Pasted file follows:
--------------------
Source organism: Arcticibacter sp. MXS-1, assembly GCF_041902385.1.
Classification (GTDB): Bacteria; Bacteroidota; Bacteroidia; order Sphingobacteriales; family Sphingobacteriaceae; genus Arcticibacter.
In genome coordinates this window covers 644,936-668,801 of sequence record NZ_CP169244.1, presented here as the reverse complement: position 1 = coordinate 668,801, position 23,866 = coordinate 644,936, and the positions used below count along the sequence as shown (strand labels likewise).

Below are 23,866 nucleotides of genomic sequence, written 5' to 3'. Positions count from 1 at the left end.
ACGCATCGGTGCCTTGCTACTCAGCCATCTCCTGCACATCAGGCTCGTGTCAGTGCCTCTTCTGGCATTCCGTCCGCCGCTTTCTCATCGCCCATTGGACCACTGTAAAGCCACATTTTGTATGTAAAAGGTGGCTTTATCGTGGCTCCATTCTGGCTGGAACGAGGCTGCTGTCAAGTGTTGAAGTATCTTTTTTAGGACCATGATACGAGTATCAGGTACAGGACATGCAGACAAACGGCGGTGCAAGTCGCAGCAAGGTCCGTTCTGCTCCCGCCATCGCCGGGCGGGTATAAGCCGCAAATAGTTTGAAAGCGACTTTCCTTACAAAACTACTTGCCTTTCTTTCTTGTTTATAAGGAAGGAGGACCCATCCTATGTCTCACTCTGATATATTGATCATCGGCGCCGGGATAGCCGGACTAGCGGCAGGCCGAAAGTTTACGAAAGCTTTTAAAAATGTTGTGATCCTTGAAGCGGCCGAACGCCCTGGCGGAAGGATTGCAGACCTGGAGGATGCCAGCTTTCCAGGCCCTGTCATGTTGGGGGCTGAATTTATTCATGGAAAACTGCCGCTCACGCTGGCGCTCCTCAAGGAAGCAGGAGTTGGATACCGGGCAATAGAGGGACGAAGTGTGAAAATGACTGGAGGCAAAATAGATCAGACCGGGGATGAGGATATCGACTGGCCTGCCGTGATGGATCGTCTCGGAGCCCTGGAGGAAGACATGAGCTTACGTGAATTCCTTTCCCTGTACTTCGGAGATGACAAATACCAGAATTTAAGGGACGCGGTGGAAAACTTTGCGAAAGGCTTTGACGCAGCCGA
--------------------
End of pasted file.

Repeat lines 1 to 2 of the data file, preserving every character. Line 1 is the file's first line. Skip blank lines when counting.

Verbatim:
Source organism: Arcticibacter sp. MXS-1, assembly GCF_041902385.1.
Classification (GTDB): Bacteria; Bacteroidota; Bacteroidia; order Sphingobacteriales; family Sphingobacteriaceae; genus Arcticibacter.